Last Minute Tax Planning for 2017


Year-end tax planning is going to be more difficult this year, in view of the uncertainty surrounding the tax reform currently proposed in the House and the Senate. Nevertheless, there are still a number of things you can do to reduce your tax bill for 2017.

There are major changes in the proposed tax legislation for 2018, so we need to think about both 2017 and 2018.

Itemized Deductions vs Standard Deduction

Most taxpayers are entitled to the Standard Deduction, so unless your deductible items add up to more than the Standard Deduction there is no need to keep track of them. A single person, for example, gets an automatic deduction of $6,350, and a married couple filing jointly gets $12,700. Under the proposed tax legislation, these amounts will be increased to $12,200 and $24,400 respectively. That’s the good news. The bad news is that expenses that were previously deductible may not do you any good if they fall below the new levels. The other bad news is that even if your itemized expenses are greater than these new amounts, many of the expenses that are currently deductible may either be eliminated or severely limited in the future. These include:

Medical expenses – You can currently deduct medical expenses that exceed 10% of your income (7.5% if you are 65 or older). This deduction is scheduled to be eliminated, so it would be wise to take care of any medical issues before the end of the year, and be sure to pay for them before December 31.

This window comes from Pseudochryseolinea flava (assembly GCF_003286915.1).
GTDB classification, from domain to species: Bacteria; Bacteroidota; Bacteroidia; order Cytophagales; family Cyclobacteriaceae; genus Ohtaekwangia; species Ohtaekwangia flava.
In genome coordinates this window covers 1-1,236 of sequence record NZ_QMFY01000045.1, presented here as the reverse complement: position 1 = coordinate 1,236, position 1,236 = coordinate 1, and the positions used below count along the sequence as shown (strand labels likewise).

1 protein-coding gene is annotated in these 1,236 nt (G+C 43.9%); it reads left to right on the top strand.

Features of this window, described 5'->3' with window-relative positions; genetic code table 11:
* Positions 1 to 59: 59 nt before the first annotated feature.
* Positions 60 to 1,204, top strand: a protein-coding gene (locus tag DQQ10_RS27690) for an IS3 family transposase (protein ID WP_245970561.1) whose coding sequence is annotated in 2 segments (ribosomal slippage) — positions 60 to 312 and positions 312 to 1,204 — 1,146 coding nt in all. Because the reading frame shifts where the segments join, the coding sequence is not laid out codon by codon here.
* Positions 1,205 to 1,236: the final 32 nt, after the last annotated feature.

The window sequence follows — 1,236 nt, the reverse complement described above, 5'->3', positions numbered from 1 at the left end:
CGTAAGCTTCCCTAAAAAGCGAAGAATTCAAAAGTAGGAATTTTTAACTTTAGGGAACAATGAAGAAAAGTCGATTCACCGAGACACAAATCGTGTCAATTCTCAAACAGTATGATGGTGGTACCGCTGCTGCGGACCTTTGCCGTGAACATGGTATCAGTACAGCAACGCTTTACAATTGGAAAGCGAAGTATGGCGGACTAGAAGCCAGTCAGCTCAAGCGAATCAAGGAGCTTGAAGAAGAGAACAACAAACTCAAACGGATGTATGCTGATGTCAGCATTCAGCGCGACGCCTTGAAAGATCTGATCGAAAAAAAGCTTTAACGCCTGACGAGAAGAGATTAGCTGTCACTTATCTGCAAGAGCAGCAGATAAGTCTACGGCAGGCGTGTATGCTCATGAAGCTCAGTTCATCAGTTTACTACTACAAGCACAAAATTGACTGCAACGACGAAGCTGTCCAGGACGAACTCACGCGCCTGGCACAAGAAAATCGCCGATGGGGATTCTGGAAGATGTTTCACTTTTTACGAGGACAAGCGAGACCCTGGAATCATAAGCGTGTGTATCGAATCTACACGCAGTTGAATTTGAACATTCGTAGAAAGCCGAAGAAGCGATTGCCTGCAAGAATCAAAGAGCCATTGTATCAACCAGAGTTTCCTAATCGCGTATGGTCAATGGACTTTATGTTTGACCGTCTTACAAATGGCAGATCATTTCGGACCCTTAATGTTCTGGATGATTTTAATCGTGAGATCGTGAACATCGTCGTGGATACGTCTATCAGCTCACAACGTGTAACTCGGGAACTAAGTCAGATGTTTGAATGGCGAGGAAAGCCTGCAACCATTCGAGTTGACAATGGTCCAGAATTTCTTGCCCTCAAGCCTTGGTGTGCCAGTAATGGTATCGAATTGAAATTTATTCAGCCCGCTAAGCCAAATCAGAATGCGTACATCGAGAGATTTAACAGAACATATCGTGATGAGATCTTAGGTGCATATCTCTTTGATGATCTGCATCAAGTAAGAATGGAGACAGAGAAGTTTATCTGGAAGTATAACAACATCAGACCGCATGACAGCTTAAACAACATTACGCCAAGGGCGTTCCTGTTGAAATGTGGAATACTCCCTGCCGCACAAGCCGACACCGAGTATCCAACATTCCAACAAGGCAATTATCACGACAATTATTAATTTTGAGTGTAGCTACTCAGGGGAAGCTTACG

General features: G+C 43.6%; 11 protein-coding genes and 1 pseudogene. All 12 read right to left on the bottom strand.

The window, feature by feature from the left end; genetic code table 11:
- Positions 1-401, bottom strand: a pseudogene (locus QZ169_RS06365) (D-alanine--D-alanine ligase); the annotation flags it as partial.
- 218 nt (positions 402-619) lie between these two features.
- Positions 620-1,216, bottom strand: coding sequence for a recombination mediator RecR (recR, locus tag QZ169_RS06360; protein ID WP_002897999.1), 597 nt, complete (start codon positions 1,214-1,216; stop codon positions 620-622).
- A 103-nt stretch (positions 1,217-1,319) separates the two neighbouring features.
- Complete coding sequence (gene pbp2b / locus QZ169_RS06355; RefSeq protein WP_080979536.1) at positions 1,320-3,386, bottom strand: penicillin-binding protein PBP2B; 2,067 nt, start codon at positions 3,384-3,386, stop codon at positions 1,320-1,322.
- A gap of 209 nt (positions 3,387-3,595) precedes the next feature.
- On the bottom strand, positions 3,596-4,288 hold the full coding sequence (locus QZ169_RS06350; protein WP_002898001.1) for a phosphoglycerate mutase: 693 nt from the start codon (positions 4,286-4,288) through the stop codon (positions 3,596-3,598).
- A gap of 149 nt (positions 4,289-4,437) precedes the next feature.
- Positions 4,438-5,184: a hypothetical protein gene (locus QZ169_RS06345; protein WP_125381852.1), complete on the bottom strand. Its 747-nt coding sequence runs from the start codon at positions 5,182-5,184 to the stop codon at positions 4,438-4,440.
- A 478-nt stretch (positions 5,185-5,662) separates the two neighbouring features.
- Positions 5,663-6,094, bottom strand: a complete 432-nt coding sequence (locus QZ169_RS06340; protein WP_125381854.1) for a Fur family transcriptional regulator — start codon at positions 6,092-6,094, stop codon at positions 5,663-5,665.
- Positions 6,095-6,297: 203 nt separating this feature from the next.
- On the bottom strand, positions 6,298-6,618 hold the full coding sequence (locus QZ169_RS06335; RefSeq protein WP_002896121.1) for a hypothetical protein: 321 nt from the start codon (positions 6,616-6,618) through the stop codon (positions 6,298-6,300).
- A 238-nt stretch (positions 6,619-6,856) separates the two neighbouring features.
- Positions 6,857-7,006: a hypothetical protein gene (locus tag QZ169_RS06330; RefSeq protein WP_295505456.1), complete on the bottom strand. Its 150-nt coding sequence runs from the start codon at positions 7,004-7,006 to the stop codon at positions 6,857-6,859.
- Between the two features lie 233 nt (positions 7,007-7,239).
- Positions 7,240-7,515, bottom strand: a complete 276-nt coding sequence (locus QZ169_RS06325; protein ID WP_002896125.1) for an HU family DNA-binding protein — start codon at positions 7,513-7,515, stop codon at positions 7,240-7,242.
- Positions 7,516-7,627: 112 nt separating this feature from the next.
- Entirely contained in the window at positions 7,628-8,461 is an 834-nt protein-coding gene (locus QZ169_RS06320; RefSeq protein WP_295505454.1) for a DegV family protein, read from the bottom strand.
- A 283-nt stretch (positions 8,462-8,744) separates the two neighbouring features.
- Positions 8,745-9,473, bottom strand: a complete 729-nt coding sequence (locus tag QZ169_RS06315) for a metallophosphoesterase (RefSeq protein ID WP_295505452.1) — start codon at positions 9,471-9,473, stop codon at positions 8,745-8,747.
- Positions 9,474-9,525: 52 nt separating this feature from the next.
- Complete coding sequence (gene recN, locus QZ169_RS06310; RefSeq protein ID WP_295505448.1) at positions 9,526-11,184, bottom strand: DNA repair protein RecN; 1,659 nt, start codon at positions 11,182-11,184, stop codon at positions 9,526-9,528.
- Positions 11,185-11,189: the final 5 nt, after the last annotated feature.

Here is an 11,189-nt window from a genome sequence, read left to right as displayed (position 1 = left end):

State and local income taxes – Your state tax is currently deductible, but the deduction will be eliminated under the current plans. If it looks as if you will owe state tax for 2017, it would be wise to make an estimated payment before December 31.

Property taxes – This deduction would be limited to $10,000 in 2018. Property taxes are typically paid in two installments – in Los Angeles, they are due on November 1 and February 1 – so why not pay both installments before year-end.

Mortgage interest – Deductibility of new mortgages will be limited, but existing loans will be unchanged. If you make your January payment in December, you could get a deduction this year that may not help you if you wait until next year.

Charitable donations – If you can deduct itemized expenses in 2017, but not in 2018, it would be advisable to make next year’s donations in 2017.

Unreimbursed employment expenses – Business expenses for employees (NOT self-employed or 1099 workers) will not be allowed under the proposed rules. These include union and professional dues, education expenses, home office expense, mileage, travel and meals, and other usual and necessary expenses incurred for the convenience of your employer, but which the employer will not reimburse.